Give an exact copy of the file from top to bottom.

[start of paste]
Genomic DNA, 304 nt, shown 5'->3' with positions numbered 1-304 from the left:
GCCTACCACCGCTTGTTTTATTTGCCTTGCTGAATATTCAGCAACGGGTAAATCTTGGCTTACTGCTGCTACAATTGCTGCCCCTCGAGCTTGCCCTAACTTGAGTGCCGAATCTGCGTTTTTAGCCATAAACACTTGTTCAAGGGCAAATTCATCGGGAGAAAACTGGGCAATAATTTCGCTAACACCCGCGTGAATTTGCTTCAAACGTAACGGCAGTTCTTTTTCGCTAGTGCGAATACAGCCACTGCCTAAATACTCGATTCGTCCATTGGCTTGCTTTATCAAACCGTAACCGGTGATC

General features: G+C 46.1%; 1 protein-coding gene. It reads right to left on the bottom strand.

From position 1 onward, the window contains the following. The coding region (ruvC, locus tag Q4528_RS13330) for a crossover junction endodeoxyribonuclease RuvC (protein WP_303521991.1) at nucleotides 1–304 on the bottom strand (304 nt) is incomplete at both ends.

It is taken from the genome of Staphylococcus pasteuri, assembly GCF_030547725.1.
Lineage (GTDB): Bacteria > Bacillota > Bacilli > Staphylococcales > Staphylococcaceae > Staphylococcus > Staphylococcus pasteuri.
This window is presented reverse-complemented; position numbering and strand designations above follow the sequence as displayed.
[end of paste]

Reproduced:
Genomic DNA, 304 nt, shown 5'->3' with positions numbered 1-304 from the left:
GCCTACCACCGCTTGTTTTATTTGCCTTGCTGAATATTCAGCAACGGGTAAATCTTGGCTTACTGCTGCTACAATTGCTGCCCCTCGAGCTTGCCCTAACTTGAGTGCCGAATCTGCGTTTTTAGCCATAAACACTTGTTCAAGGGCAAATTCATCGGGAGAAAACTGGGCAATAATTTCGCTAACACCCGCGTGAATTTGCTTCAAACGTAACGGCAGTTCTTTTTCGCTAGTGCGAATACAGCCACTGCCTAAATACTCGATTCGTCCATTGGCTTGCTTTATCAAACCGTAACCGGTGATC

General features: G+C 46.1%; 1 protein-coding gene. It reads right to left on the bottom strand.

From position 1 onward, the window contains the following. The coding region (ruvC, locus tag Q4528_RS13330) for a crossover junction endodeoxyribonuclease RuvC (protein WP_303521991.1) at nucleotides 1–304 on the bottom strand (304 nt) is incomplete at both ends.

It is taken from the genome of Staphylococcus pasteuri, assembly GCF_030547725.1.
Lineage (GTDB): Bacteria > Bacillota > Bacilli > Staphylococcales > Staphylococcaceae > Staphylococcus > Staphylococcus pasteuri.
This window is presented reverse-complemented; position numbering and strand designations above follow the sequence as displayed.